There are 7, 500 banks in this country. Of those, 6,800 have asset sizes of a billion dollars or less. This diversity enables our banking system to support the world's largest and most dynamic economy, and it is what sets us apart from other countries whose banking industries are highly concentrated. Prosperous, American-based global enterprises — which do business with America's largest banks — beget mid-size suppliers that are served by regional banks. Small businesses in this supply chain are in turn nurtured by community banks, which work to make Main Streets across America vibrant.
Washington policymakers must acknowledge the reality and genius of this well integrated economic ecosystem and renounce the two-sizes-fits-all approach to bank regulation. They must also recognize that legislative edicts can't suspend marketplace dynamics or the law of supply and demand.
Take for example, the Dodd-Frank Act's arbitrary $10 billion asset threshold, which was used to "exempt" smaller institutions from Consumer Financial Protection Bureau enforcement and other provisions in the Act. It gives an $8 billion or $9 billion institution every incentive not to grow, and it incents those just over the line to shed assets, even loans that are performing.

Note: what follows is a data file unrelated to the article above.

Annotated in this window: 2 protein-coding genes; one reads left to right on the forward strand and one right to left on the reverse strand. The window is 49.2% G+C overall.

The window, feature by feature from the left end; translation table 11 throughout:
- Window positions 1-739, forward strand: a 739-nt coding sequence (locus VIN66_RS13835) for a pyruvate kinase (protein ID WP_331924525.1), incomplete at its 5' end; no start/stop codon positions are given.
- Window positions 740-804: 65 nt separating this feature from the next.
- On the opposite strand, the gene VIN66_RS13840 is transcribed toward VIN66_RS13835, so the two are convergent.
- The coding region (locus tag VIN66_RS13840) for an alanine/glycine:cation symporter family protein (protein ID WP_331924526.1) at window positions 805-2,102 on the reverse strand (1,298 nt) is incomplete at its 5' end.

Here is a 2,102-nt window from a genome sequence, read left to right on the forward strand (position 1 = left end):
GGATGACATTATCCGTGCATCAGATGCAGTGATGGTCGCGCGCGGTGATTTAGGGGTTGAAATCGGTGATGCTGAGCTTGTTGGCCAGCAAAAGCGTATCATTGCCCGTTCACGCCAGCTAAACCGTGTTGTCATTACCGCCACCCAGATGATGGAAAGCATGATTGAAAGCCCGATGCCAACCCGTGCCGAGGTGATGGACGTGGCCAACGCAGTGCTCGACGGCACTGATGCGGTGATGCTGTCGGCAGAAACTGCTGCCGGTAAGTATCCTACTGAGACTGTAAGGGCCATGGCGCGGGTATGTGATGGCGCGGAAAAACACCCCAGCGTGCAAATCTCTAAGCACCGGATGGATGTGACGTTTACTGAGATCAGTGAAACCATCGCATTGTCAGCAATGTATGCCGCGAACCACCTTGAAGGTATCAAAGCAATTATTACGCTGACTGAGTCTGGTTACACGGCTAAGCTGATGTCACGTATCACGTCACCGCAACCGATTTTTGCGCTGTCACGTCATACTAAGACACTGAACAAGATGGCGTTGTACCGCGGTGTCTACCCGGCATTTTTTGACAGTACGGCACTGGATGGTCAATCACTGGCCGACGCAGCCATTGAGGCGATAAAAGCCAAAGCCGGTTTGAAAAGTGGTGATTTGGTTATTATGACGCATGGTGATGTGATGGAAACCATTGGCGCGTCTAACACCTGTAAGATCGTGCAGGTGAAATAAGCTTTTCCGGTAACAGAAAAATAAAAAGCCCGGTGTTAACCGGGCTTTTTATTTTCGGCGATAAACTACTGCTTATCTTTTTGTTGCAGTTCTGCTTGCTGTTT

This artificial boundary only pays lip service to the variety in the industry. It completely fails to provide the flexibility needed for an industry that includes retail banks, commercial banks, mutual banks, thrifts, investment banks and of course, community banks.
And we all know the community bank "carve out" in the infamous Durbin amendment doesn't work. If it did, you wouldn't have had all banks, large, small and in-between joined in an intense campaign this spring against Dodd-Frank's interchange price caps that technically only applied to banks over $10 billion.
The Federal Reserve is currently exercising its new Dodd Frank Act authority to review the Capital One-ING transaction. Some commentators are suggesting that the Fed should apply $10 billion asset threshold to proscribe merger and acquisitions. This line of demarcation makes no more public policy sense in this context than it did in the Dodd Frank Act.
I hope and believe the Federal Reserve will see this for what it is: another attempt to camouflage bad public policy under the guise of protecting community banks.
Frank Keating is the president and CEO of the American Bankers Association and a former governor of Oklahoma.